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If you’re just starting your journey to the writer’s life, you may fear there are a million things to learn. I certainly did.

But the truth is, there are only a handful of things you need to know to get started. The rest can be picked up as you work with clients and build your business.

Don’t fall into the trap of letting the things you don’t know hold you back.

This week, I’ll take you on a journey where you’ll discover the basics you need to know to take action towards living your own writer’s life.

But before we get started, I want to put your mind at ease by saying you can never know it all.

Once you have the copywriting basics down, a new technique or technology will come along. And each client will have a different product and a different set of challenges. There’s no getting around doing research for every client, even if you already know a lot about his or her niche.

It’s far more important to know the basics and be able to apply them to different situations. (You can read my article on which basics I review often here.)

Being able to ask the right questions is also key. You should also have a go-to resource, like AWAI, for when you get stuck and need some help.

Once you have a good understanding of the basics, you can take a page from Nike’s handbook. Their “Just Do It” slogan explains what it takes to succeed in just three simple words. Don’t spend all your time preparing. Just do it.

Michael Masterson really brought this concept to the writing world with his book and philosophy Ready, Fire, Aim.

What is Ready, Fire, Aim?

It’s a practice you can use to move past hurdles that keep you from making progress with your business. You move forward with your plans and take action, even if you don’t have every little detail worked out.

The little details are what keep us from getting started. They allow us to procrastinate. Plus, even when you have the “perfect” plan, life often throws a kink in it, requiring you to make adjustments.

I have personally paid the price for too much planning without action, and I would hate to see that happen to you too.

I have always tried to make everything as perfect as possible before sending it out into the world. Naturally, I balked when I first heard of Ready, Fire, Aim.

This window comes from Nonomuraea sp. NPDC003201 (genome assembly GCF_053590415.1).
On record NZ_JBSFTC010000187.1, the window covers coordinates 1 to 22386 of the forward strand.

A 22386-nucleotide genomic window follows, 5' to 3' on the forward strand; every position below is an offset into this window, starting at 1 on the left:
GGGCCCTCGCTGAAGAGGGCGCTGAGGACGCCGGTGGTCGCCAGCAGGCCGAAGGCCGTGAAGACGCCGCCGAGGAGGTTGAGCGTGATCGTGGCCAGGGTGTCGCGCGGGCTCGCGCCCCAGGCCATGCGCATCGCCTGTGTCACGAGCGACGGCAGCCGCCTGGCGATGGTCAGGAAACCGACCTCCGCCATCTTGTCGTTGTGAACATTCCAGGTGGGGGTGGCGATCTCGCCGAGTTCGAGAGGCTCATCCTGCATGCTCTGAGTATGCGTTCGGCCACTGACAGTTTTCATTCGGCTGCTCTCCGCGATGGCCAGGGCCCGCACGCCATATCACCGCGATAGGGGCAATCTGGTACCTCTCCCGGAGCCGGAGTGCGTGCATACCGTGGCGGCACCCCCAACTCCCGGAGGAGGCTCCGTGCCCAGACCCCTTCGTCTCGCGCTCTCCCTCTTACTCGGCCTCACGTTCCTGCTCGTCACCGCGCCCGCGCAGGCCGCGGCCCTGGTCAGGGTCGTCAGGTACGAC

But because I make a point to follow the advice of experienced people, I gave it a try.

My first experience using the Ready, Fire, Aim principle was when I launched my own copywriting website.

I wanted to compete in the “Build Your Freelance Website In 4 Days” Challenge, and it had a specific deadline. Because of this deadline, I was forced to do only the essentials.

Sure, I wanted to spend more time on the layout. I would have agonized over the copy. It would have been great to launch with a full blog and pages describing each of my services.

But all those things would have held me back from actually launching my site.

Instead, I did the essential and launched it into the world. I won the competition, even without spending all the extra time.

After that experience, I live by Ready, Fire, Aim.

Before we go on, it’s important to realize I’m not saying to do mediocre work. I’m saying don’t agonize over every detail – especially when it comes to preparing for something.

Take your own promotional materials, for example. Would it be better to follow the advice of other copywriters, write the best letter you can, and send it? Or would it be better to change the font 10 times and agonize over every word?

The sooner you get something out there, the faster you’ll know if it works or not. If you find it’s not performing, you can write another version and test it against your original. This allows you to improve as you get results rather than simply guessing what you could do to make it better.

So what about you? Are you procrastinating or practicing Ready, Fire, Aim?

Comment below to join the discussion …